As the end of summer is approaching I feel the urge to start preserving things for the winter months to come.
I made Cherry brandy to enjoy at the christmas holidays and next week the damsons are going into the copper kettle to become a gooey jam to use in pies.
This is how I hang on to those months when we had plenty of light and warmth from the sun, colorful delicate fruits at the market and fresh strawberries on our bread.
Summer in a bottle or a jar.
When autumn has deprived us of the last of the warm days, I will make a salad with perhaps some quail and walnuts, this raspberry vinegar will be used to drizzle the green leaves with a radiant red color. Like blood it will be dripping on my plate and I will remember the summers day when I bought the raspberries at a farmshop in Kent and the lunch we had after we strolled trough the little village by the sea. The Cider vinegar came from a road trip to the Cheddar gorge on my parents 35th anniversary and is the tastiest I’ve ever found. Memories are stored in this bottle if you like, if you are as romantic about it as me.
This recipe for Raspberry vinegar is fuss free and takes minutes to make, you only need to let the vinegar rest for 4-6 days before you strain and bottle it.
I used Isabella Beeton’s 1860’s recipe as a guide and amended where needed. As she uses a lot of sugar in hers, I didn’t in mine and I find the vinegar doesn’t need it.
are a rich source of vitamin C, B, iron and magnesium. Up to 20 percent
of their total weight is made up of fiber and they are also high in
antioxidants. The leaves of the raspberry plant have been used for
medicinal purposes for generations.
What do you need
To make 1 bottle as shown in the picture:
100g of raspberries or leftover raspberry pulp.
25 cl of good quality cider vinegar
a ceramic bowl
Rinse the raspberries
Place the raspberries in a ceramic bowl
Crush the fruit with a fork
Add the Cider Vinegar until your bowl is completely full
Cover the bowl with cling film
Leave in a cool dark place for 4-6 days
After 3 days
Strain the vinegar and discard the pulp
Transfer the vinegar to the bottle(s) using a funnel
Leave for a month in a cool dark place, it will be autumn by then.
The vinegar will keep for at least six months.
Lovely with salad with quail, goats cheese and also with ice-cream. But I like a little spoonful from time to time… Some claim it is good to cure a cold.
You might also like
Make your own cherry brandy
Make your own butter
Rosa's Yummy Yums says
Divine! That vinegar must be very tasty.
I love the first picture.
This is so beautiful, Regula! I'm dreaming about getting a bottle of homemade raspberry vineger for my birthday or for Christmas. 🙂
You never know, it's almost your birthday 😉
gorgeous color Regula and I love that you always look for traditionally used recipes!
Yeah with all the mod cons around me during the day I like to take a step back and see how it was done in years gone by!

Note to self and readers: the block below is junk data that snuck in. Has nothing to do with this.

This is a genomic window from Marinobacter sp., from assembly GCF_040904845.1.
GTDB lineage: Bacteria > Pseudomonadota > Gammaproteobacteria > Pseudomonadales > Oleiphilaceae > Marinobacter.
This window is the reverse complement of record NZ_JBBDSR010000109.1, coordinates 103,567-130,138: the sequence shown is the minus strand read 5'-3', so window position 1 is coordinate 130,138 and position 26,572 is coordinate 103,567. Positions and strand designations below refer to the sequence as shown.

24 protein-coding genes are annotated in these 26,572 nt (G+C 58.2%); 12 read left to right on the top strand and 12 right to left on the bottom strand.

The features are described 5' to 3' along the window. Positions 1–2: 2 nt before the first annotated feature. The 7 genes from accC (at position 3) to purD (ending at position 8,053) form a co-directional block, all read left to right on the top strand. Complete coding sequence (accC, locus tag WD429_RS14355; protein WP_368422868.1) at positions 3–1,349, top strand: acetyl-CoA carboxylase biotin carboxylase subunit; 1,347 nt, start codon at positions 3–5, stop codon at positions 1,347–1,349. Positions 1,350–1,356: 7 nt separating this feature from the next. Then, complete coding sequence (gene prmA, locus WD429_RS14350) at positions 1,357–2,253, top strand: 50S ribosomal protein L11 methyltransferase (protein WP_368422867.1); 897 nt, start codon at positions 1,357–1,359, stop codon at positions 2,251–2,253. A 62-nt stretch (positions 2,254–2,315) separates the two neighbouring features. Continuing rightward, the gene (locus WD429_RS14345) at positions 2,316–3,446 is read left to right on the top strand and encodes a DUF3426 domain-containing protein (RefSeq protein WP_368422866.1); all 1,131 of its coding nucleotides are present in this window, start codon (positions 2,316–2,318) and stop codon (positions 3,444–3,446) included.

truly fascinating Regula! I just can imagine it, like blood, on tender salad leaves, and the crunchy walnuts too… I love when salads turn from side dishes to surprisingly good main course, and the vinegar will surely add character and charm.
I like to consider the vinegar an infusion of sweet memories and summer sun, it will warm your winter days!
A bottle of memories indeed! To treasure when the cold comes 🙂 x
La Cucina Spontanea says
I discovered your blog through JulsKitchen!It's very nice and with a lot of interesting british recipes. This vinegar could be a brilliant idea for christmas presents!!
Thanks you Chiara, you are very welcome and this vinegar is indeed a good christmas gift!
Sally - My Custard Pie says
Vinegar from Cheddar …Somerset is famous for cider so why not cider vinegar. Lovely, lovely pics.
Thanks so much Sally! The Somerset Cider Vinegar is delicious!
Hi there! This recipe looks fantastic and perfect for holiday gift giving. I don't have a kitchen scale, and was wondering if you knew, roughly, how many cups are in 100 g of raspberries. Thanks so much!
Hi there, one cup would be good 🙂
Perfect, thanks so much!!
Kara Lamb says
Hi Regula, am I missing something? I feel a bit silly, but I can't see the actual recipe in your article. Please forgive me if it's staring me in the face. I would love to make this, it sounds divine 🙂
Dear Kara, you have to click on "read more" under the last sentence and the rest of the blog post and recipe will appear.
Let me know if you don't find it 😉
Kara Lamb says
Thank you, lovely, for taking the time to respond here and on Insta 🙂 xox
THRILLED that I discovered your blog today ~ absolutely gorgeous!
Thank you Marla x
Is there a reason you use a ceramic bowl? Would a glass bowl be ok to use?
Hi there, glass would be totally fine. Just don't use steel in fear of oxidation of the vinegar. 🙂